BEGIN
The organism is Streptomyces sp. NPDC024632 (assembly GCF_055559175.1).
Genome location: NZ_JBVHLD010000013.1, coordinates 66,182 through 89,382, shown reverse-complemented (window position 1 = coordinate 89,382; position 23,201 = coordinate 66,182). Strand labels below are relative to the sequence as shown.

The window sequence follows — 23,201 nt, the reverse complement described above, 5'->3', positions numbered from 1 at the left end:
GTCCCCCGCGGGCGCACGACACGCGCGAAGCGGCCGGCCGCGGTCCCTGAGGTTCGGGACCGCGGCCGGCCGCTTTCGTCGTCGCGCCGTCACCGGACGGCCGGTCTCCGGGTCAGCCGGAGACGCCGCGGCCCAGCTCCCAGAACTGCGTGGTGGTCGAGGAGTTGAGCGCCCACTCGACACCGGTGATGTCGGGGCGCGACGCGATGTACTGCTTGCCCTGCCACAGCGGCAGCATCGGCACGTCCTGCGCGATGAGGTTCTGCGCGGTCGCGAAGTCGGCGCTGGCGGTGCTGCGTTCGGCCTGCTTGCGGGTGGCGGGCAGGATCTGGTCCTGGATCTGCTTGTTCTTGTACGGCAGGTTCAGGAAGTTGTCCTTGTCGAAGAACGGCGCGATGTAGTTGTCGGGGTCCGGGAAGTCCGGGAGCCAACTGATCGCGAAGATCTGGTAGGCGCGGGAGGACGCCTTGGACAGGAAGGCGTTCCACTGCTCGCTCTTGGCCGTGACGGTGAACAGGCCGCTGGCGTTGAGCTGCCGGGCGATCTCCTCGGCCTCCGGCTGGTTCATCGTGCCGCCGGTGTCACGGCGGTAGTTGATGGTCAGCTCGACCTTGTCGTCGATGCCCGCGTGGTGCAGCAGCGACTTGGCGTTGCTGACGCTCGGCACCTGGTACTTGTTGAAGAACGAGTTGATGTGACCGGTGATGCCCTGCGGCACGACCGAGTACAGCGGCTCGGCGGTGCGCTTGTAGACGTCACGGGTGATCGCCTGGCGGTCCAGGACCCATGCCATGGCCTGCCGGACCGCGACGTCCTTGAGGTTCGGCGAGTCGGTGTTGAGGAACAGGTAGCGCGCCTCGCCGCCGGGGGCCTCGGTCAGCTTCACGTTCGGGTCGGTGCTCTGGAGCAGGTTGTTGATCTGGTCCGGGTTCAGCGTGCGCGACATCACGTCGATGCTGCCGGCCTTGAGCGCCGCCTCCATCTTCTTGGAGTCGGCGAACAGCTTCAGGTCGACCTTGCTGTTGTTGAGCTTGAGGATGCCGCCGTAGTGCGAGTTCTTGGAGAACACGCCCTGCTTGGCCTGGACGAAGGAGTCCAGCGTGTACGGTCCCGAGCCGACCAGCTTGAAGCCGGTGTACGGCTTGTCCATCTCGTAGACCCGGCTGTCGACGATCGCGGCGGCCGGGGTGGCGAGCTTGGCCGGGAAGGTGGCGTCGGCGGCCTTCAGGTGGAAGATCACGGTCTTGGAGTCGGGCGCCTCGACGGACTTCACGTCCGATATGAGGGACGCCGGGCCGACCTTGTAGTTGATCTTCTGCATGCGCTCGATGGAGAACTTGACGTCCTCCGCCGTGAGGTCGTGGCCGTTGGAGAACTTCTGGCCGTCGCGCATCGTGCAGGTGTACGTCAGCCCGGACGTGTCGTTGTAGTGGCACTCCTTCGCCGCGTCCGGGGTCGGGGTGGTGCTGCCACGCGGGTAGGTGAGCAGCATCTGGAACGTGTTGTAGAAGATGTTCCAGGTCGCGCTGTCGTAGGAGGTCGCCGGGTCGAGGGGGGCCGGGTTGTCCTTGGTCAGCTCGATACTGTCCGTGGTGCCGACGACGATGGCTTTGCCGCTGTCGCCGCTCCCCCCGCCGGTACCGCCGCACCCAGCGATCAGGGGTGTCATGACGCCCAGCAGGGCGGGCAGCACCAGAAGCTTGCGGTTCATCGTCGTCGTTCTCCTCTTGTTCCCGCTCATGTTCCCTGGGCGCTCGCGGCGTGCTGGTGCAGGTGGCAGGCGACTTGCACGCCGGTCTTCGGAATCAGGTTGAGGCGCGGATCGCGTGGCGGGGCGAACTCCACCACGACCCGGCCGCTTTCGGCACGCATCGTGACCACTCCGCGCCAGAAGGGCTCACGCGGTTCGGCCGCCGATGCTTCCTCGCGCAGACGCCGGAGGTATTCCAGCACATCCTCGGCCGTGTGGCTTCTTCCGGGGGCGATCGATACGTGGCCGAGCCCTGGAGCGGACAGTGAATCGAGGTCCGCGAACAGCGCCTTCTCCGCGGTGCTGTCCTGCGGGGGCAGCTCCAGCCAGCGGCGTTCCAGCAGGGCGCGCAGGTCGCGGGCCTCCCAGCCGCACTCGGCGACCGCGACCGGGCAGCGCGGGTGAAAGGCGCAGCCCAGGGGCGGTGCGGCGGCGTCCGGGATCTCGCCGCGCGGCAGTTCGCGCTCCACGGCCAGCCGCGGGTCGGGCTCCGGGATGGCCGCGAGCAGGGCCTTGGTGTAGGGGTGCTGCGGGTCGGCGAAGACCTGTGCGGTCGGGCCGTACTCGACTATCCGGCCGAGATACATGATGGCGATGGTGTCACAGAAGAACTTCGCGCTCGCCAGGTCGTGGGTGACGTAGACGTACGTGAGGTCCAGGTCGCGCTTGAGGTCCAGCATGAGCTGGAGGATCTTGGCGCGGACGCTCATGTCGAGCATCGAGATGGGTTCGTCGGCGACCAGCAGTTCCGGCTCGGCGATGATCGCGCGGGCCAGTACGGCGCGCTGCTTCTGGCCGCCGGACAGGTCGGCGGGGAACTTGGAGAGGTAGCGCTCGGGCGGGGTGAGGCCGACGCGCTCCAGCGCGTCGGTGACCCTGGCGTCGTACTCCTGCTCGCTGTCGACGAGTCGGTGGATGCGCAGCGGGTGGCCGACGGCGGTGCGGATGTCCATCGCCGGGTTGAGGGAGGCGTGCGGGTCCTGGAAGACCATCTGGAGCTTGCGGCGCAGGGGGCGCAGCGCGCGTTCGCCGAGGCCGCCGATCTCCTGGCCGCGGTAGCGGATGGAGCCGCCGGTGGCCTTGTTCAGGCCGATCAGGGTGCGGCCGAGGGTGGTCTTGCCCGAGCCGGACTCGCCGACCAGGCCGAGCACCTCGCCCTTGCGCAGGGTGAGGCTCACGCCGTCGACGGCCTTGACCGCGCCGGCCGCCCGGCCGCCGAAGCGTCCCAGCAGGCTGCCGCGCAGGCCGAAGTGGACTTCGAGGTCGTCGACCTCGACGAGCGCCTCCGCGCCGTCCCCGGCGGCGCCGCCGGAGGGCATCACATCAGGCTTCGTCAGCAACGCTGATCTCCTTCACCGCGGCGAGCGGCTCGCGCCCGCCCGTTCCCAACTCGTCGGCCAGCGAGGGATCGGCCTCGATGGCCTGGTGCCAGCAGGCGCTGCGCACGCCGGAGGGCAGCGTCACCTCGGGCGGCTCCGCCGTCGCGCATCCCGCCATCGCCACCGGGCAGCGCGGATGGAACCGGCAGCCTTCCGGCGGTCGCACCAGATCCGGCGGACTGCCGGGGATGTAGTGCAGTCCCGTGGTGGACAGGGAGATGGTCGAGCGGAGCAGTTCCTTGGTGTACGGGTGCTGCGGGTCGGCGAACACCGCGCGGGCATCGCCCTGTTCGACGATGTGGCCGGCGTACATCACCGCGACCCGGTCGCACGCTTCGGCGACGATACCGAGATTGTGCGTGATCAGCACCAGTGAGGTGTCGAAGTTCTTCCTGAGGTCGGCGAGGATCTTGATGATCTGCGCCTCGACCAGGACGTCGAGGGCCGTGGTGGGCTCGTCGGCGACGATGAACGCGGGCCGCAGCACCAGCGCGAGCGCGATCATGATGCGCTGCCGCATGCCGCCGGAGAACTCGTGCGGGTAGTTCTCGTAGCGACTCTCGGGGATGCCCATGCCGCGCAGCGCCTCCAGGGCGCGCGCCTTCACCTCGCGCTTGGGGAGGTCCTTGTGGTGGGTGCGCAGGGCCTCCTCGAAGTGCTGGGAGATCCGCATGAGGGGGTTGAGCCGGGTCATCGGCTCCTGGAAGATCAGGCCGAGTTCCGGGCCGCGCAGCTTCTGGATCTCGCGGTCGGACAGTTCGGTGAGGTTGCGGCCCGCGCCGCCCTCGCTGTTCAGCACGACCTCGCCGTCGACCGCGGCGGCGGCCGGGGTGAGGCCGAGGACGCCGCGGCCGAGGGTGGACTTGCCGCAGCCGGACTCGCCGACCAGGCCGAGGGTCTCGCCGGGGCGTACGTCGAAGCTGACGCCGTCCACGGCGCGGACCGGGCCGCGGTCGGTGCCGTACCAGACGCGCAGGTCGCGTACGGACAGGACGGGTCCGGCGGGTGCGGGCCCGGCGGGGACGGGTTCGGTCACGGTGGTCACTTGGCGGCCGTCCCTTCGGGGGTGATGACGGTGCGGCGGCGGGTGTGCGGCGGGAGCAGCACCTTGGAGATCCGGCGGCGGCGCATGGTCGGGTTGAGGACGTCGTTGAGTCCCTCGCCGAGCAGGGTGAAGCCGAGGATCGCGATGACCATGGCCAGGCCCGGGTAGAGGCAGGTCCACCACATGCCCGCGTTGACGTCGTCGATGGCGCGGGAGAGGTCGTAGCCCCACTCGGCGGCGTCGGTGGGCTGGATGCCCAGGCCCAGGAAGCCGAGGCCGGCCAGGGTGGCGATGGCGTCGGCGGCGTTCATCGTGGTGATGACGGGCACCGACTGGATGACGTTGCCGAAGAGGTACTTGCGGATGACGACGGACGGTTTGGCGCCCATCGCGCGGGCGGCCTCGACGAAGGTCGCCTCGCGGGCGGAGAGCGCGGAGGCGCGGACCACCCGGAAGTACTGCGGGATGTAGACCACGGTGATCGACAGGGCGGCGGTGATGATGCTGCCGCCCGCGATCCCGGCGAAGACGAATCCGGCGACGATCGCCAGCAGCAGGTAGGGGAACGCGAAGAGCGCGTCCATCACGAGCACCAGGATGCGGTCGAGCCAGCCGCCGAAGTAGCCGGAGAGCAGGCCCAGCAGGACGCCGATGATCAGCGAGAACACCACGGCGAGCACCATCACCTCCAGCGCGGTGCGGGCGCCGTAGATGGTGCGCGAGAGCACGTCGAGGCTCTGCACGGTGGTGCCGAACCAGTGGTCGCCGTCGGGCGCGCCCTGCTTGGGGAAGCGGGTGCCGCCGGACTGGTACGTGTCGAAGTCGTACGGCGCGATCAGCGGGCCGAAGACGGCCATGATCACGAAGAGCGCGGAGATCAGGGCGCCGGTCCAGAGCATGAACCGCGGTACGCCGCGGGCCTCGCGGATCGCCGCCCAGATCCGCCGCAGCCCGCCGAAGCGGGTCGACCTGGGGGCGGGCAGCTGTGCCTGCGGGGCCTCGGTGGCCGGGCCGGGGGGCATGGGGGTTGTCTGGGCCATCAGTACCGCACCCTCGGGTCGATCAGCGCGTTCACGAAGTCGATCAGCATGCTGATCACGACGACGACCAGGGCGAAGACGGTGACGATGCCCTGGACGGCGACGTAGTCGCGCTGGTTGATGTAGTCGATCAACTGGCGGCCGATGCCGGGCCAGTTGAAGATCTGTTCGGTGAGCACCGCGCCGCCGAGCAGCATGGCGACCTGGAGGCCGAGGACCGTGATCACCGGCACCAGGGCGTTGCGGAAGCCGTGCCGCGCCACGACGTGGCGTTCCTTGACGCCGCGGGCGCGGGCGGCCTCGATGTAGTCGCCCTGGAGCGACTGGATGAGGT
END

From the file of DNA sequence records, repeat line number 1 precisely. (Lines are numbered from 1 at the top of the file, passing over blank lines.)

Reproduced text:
The organism is Streptomyces sp. NPDC024632 (assembly GCF_055559175.1).